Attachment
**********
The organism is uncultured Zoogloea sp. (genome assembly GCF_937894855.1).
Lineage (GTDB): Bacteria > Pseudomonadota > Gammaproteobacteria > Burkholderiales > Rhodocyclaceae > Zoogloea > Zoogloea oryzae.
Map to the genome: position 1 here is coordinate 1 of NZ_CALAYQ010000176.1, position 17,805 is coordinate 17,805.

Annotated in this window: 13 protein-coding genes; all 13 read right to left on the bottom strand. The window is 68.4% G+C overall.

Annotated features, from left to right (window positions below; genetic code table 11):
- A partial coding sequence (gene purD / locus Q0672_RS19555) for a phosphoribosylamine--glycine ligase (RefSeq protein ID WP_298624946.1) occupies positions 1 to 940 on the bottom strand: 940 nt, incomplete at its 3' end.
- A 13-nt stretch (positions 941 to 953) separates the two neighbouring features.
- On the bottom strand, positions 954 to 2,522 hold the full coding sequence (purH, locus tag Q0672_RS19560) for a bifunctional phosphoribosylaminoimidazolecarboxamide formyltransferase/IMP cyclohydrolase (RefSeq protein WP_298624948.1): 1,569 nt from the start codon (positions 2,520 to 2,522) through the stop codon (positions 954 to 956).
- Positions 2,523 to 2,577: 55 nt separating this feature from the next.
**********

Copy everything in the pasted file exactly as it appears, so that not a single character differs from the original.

The organism is uncultured Zoogloea sp. (genome assembly GCF_937894855.1).
Lineage (GTDB): Bacteria > Pseudomonadota > Gammaproteobacteria > Burkholderiales > Rhodocyclaceae > Zoogloea > Zoogloea oryzae.
Map to the genome: position 1 here is coordinate 1 of NZ_CALAYQ010000176.1, position 17,805 is coordinate 17,805.

Annotated in this window: 13 protein-coding genes; all 13 read right to left on the bottom strand. The window is 68.4% G+C overall.

Annotated features, from left to right (window positions below; genetic code table 11):
- A partial coding sequence (gene purD / locus Q0672_RS19555) for a phosphoribosylamine--glycine ligase (RefSeq protein ID WP_298624946.1) occupies positions 1 to 940 on the bottom strand: 940 nt, incomplete at its 3' end.
- A 13-nt stretch (positions 941 to 953) separates the two neighbouring features.
- On the bottom strand, positions 954 to 2,522 hold the full coding sequence (purH, locus tag Q0672_RS19560) for a bifunctional phosphoribosylaminoimidazolecarboxamide formyltransferase/IMP cyclohydrolase (RefSeq protein WP_298624948.1): 1,569 nt from the start codon (positions 2,520 to 2,522) through the stop codon (positions 954 to 956).
- Positions 2,523 to 2,577: 55 nt separating this feature from the next.